One of the country’s leading commercial nurseries is featured as a case study in *DEFRA’s recently published five-year plant biosecurity strategy – it also quotes the company’s Production Manager, Kyle Ross.
The document covers areas of potential regulation and opportunity and explains how increasing domestic production will make an important contribution to reducing the risk of importing harmful pests and pathogens.
Andy Johnson, Managing Director of Wyevale Nurseries, says: “We’re delighted to be included as a case study in this strategy document. The case study relates to how we were an early supporter and adopter of the Plant Healthy Certification Scheme, which we’re very proud of.
“We joined in April 2020, at the very start of the initiative, to help champion UK biosecurity and plant health, which is something we’ve always been very passionate about here at Wyevale Nurseries.
“The Plant Healthy Scheme is run by the Plant Health Alliance. It aims to drive up plant health management standards in the UK by making it easy to identify businesses or organisations that trade and grow plants to high plant health and biosecurity standards.
“By sourcing plants from Plant Healthy nurseries, the risk of introducing or spreading destructive plant pests and pathogens is reduced, safeguarding supply chains and everyone in the horticultural industry and right down to the consumer, who enjoys their garden at home.”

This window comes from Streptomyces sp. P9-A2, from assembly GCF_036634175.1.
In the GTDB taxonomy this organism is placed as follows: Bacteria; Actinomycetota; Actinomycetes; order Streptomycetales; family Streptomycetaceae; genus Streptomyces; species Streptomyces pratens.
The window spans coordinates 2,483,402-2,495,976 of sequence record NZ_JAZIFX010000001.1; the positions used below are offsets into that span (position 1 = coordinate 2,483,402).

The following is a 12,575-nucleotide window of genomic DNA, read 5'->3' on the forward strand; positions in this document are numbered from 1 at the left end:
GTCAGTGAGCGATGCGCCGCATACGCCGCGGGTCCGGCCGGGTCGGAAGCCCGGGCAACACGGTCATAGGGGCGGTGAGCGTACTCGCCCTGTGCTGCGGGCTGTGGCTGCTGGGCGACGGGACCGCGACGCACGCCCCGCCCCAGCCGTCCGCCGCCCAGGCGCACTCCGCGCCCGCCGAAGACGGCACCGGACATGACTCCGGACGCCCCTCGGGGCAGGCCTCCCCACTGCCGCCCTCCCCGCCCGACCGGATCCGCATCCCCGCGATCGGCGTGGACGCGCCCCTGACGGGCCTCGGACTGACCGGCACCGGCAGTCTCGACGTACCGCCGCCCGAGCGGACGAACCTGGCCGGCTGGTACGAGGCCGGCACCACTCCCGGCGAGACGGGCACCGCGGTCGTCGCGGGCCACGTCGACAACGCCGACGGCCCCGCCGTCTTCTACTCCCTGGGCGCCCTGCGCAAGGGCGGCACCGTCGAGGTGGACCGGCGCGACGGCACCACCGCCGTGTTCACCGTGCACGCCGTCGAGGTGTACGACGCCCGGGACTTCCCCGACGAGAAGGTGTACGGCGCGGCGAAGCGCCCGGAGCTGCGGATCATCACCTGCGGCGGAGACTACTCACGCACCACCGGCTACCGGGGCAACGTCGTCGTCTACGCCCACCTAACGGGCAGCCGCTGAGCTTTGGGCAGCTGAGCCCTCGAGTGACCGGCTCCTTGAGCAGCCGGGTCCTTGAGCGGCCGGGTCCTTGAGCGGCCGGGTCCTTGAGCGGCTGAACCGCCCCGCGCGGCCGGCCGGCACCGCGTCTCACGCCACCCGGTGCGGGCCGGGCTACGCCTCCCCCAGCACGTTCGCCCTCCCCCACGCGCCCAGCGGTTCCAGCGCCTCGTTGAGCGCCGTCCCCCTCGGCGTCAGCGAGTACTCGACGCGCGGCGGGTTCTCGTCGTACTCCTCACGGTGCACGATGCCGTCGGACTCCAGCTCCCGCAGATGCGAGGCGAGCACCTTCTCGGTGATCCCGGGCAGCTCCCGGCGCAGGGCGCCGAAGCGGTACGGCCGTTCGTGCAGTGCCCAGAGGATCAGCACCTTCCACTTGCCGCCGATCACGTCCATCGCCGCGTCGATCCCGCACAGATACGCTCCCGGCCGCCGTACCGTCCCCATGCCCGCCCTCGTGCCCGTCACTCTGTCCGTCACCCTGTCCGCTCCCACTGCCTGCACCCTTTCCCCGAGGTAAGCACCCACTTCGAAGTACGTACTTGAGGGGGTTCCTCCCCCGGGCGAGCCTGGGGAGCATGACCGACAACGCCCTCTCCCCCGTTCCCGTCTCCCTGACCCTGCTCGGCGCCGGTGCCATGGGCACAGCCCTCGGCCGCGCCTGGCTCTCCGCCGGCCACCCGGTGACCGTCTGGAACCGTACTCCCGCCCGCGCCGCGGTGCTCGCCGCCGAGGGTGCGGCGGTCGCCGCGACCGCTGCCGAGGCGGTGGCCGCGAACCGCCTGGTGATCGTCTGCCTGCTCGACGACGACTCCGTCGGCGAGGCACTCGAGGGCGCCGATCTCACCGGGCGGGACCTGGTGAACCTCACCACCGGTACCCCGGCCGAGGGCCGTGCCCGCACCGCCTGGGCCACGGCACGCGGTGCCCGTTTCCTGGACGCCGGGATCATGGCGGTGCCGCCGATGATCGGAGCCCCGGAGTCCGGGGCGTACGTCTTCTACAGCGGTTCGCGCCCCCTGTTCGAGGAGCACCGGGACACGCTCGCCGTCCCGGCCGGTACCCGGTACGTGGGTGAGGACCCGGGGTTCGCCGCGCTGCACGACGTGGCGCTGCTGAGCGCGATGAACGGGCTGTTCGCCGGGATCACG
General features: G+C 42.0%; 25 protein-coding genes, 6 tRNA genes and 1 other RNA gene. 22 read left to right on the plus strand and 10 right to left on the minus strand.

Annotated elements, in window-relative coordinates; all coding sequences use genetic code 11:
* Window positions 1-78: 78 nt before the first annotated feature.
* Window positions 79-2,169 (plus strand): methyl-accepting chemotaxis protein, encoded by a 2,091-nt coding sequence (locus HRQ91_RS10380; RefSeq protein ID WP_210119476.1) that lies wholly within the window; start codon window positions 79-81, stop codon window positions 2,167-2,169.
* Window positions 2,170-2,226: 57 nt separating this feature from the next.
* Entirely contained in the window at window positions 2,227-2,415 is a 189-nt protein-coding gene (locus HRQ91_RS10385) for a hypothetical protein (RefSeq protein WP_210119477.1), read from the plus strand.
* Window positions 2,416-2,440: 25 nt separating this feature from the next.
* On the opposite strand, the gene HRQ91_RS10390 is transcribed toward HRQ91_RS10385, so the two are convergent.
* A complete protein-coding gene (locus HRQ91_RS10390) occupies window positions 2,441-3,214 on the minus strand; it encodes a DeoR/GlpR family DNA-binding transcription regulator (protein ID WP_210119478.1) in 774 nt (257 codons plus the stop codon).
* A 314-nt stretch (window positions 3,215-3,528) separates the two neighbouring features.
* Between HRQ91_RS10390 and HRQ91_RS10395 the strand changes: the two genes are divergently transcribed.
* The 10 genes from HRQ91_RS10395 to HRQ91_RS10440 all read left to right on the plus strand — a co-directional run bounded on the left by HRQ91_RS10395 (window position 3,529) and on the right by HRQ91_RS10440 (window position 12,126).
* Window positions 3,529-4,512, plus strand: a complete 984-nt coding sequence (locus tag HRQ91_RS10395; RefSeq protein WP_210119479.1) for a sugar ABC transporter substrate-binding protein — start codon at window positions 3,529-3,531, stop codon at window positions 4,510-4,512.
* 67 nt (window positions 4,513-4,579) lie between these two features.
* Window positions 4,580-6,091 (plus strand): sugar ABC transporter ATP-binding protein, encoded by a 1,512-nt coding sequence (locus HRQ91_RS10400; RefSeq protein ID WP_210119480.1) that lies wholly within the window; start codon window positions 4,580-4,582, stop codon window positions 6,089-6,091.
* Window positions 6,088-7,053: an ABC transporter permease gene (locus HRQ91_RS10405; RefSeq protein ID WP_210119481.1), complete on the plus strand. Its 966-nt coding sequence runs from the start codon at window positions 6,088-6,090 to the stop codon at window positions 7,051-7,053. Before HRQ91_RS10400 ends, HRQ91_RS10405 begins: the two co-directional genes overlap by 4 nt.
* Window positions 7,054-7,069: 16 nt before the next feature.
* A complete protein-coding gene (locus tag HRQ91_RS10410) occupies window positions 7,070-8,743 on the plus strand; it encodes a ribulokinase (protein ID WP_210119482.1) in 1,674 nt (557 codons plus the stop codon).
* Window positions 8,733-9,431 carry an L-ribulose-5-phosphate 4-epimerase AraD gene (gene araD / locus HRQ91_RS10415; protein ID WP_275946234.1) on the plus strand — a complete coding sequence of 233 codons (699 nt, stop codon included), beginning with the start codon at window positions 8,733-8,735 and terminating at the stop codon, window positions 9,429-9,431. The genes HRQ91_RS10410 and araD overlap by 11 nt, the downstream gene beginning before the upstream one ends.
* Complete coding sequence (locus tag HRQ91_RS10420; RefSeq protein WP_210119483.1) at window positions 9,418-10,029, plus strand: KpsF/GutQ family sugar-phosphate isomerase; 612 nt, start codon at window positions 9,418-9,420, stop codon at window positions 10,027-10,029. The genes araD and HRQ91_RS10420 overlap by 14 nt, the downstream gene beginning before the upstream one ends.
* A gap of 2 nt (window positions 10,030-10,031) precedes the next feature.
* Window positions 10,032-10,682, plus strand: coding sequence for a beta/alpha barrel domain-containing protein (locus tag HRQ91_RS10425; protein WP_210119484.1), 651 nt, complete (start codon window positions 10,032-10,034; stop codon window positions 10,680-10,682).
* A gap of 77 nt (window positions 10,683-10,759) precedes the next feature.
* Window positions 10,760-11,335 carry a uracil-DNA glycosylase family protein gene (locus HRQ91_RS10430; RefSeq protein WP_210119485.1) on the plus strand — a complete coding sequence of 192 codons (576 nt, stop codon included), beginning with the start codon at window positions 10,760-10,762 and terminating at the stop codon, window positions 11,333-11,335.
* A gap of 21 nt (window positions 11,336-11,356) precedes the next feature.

Spearheading Wyevale Nurseries’ involvement with the Plant Healthy scheme is the company’s Production Manager, Kyle Ross.
He is quoted in the strategy document talking about his experience of the scheme and says: “Our nursery already had pre-existing protocols in place but by being Plant Healthy Certified it gives us the opportunity to really shout about the good work we do.
“Having a scheme like this in place that not just plant and crop producers, but anyone who works in plants, such as landscapers, garden centres, retailers, can sign up to is a huge benefit to UK horticulture, and really shows a united front against pest and disease threats.
Despite having similar growing conditions to countries such as the Netherlands, which allows domestic production of a wide range of plants and planting material, the UK remains a net importer of plants, the strategy says. In 2019, it states, the UK imported an estimated £1.2 billion worth of ornamental horticultural goods. It’s important for biosecurity that more plants are British sown and grown going forward.
DEFRA’s comprehensive, five-year plant biosecurity strategy, which has just been published and runs from 2023 until 2028 is available here.